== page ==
Thanks Julie
    You have drummed up lots of support for us.
    Heather

  13. SharpieFinePoint Says:

    Totally agree with Julie. Not happy with your job or terms? Find another job. Can’t find one? Create one – with your own business.

    Some people moan and make noise – and strike. Others take real action and just change jobs. Unfortunately public sector workers don’t seem to get that – at all.

  14. tt Says:

    I fully support the library staff! They have always been very helpful to myself and my children! I have seen them deal with some difficult situations politely and efficiently, in fact they are more than happy to help if you request. Well done to them for not taking a pay cut lying down! In todays economic circumstances can they afford to? But more to the point, should they have to? I think not and if everybody just agrees to accept paycuts…..then welcome to a world of £4 per hour if you’re lucky!

  15. Pidgewidge Says:

    We all understand times are tough and I too dislike politicians being able to vote large pay rises while asking the rest of us to swallow cuts or freezes BUT . . .

    . . . don’t forget though, when public sector staff strike, ultimately it costs the council/government more to catch up with the work in the long run, which then ultimately impacts on the council taxpayer/taxpayer. In a business, it becomes harder to recoup costs, or win back business. So this lady – and my OH, who saw striking library staff at another local library – will not be using those libraries again or are less likely to visit those branches. We didn’t know about it either. That’s a loss of goodwill, which means less footfall, translating into lower library usage, which means that that branch library and its staff place their jobs and branch more at risk.

    So in fact, by withdrawing their labour, they end up costing the council more, so ultimately make the need to make savings more urgent, so increase the likelihood of the very threat they are striking about.

    If you have an issue about your job, escalate it to the people in charge, you have a democratic right to process without impacting on the customers you serve, not going on strike making yourself look dispensable. What about people whose books were due and they were taking them back that day – did they get a next day fine if they had to pop them through the letterbox but they weren’t processed until the next day? Renew online you say, but what’s the point if you’ve finished with them, and not everyone has access to the net anyway.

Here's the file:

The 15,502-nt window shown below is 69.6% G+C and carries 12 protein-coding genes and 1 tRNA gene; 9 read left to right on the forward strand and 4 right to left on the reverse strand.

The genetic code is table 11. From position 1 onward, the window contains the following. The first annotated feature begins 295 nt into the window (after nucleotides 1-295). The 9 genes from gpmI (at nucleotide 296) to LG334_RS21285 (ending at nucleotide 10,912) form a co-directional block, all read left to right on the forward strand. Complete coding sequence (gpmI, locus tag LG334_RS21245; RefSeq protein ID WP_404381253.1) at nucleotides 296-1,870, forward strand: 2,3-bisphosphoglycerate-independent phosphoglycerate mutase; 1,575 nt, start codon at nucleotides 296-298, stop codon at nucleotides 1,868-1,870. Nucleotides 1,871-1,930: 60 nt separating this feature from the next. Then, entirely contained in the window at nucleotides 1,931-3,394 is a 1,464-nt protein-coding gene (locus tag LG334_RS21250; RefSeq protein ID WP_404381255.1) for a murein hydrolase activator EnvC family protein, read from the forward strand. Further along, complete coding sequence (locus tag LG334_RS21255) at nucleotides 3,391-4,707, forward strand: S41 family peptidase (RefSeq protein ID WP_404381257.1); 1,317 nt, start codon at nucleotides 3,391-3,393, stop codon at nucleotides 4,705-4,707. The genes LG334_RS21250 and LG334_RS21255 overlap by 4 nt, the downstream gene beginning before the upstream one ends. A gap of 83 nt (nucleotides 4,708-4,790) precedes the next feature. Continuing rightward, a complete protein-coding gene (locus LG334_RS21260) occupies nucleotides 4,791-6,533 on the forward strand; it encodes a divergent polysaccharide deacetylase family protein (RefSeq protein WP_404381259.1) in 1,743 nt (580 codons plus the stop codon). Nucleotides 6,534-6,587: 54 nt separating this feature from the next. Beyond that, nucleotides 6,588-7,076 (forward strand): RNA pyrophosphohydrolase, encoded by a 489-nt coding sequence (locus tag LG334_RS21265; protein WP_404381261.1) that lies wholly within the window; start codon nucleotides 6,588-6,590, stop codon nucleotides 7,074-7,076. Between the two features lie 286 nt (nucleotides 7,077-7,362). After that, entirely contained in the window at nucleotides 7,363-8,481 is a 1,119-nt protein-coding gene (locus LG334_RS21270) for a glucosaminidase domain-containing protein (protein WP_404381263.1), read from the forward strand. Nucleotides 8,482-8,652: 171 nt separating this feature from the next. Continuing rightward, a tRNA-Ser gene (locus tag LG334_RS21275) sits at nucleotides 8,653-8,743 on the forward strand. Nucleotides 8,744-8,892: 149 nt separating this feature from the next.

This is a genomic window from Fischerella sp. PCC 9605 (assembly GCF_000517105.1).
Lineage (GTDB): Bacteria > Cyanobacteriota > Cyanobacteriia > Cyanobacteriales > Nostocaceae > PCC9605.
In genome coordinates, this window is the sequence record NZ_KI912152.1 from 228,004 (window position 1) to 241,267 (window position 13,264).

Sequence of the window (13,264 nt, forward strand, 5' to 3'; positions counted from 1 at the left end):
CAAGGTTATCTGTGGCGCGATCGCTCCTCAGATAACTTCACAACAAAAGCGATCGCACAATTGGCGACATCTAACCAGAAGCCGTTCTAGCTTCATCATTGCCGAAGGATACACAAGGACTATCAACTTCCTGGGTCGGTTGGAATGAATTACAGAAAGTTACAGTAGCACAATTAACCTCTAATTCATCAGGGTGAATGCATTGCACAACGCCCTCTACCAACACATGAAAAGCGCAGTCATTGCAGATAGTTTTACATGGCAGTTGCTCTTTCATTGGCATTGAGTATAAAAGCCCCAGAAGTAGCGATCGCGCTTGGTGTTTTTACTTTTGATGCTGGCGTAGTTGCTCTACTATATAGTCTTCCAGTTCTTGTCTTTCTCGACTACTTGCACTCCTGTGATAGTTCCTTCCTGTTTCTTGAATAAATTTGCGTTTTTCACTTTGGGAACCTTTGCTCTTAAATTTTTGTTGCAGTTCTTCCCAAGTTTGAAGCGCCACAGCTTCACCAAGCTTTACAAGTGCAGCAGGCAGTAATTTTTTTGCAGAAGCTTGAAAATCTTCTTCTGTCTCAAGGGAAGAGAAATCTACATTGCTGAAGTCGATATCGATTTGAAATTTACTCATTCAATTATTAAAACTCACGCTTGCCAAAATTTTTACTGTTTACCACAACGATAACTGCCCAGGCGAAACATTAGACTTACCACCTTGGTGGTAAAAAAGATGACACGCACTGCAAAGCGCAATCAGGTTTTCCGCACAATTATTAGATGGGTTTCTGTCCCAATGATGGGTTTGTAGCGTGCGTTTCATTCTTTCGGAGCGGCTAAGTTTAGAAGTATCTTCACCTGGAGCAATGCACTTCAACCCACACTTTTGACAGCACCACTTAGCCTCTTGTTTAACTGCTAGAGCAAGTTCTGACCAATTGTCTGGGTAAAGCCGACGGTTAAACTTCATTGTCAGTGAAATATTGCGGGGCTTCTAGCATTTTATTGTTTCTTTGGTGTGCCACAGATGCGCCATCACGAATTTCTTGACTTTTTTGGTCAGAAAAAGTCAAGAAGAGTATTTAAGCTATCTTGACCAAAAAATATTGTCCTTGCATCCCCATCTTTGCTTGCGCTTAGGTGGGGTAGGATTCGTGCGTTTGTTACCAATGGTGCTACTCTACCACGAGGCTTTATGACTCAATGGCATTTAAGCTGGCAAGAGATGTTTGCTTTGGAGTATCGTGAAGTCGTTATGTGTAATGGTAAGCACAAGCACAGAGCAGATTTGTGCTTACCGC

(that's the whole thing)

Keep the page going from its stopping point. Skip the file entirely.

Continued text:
16. Carly Says:

    Pidgewidge you have clearly not been to Bradley Stoke Library otherwise you would have noticed the bin outside the library in which to put books when the library is closed. As for escalating any problems to the people in charge, do you not think this has been done already??!! Why should library staff accept what in effect is a 10% pay cut. Even the supermarkets when changing pay and conditions start it from that date forward and don’t ask staff already employed to suffer. As previously stated, this was well advertised so if you took interest in local matters you would have known about it. If you truly believe that there is a loss of goodwill locally and people will no longer use the library then I am afraid you are deluded.

  17. Pidgewidge Says:

    Collecting bins and letterboxes are, of course, standard in libraries. Bradley Stoke and other local libraries have been regularly patronised by us: yes, we live locally, and we hadn’t heard of the strike until the day, so no, it wasn’t as well known as you and some others have claimed above.

    What I want to know about the bins is – I trust no-one had an overdue charge because of the librarians’ actions. You can still be fined for being “overdue” if the books are posted out of library hours – e.g. after close of play on the due date. They’re not to know you posted them on that day and not in the wee small hours of the following day. In the same way, they wouldn’t know that the books had been posted in the normal opening hours of Saturday and not after hours, would they?

    Thus, if the library is closed on Saturday and someone posted books there, instead of having them checked back in, as they had every right to expect, and they were not processed until Sunday, they would then be a day overdue, through no fault of the borrowers’ own. I can’t see the council waiving overdue charges when the closures were not of their making.

    Loss of goodwill locally – well, Julie, my husband and I – that’s three of us, for starters! Our council tax pays to keep these libraries open, but the staff chose to strike, and of course that had an impact on our response to the council budget consultation questionnaire we were sent. Local democracy in action does mean that we, the council taxpayers, are entitled to comment as we see fit, in the same way as you are entitled to comment as you see fit.

  18. carly Says:

    I am afraid you are wrong again Pidgewidge. If you placed items in the bin when the library was closed on the Saturday you would not have been given overdue charges as it would be deemed that you had placed them there on the Friday. That is the same for every day. Gladly I went to Bradley Stoke library today and it was as busy as ever. If you are going to boycott the library because the staff used their democratic right to strike instead of rolling over and giving into a 10% pay cut then that is up to you. Thankfully, the people today do not share your view. Council staff have had a pay freeze for years and this year a 1% increase so to now ask them to take a 10% pay cut is disgraceful. How many people would be prepared to do that???

  19. carly Says:

    Just to confirm as well that library staff also pay council tax!!!! They are also not paid to strike!!!!

  20. Pidgewidge Says:

    How do we know that it would be deemed they would have been placed there on the Friday? Was that official council policy?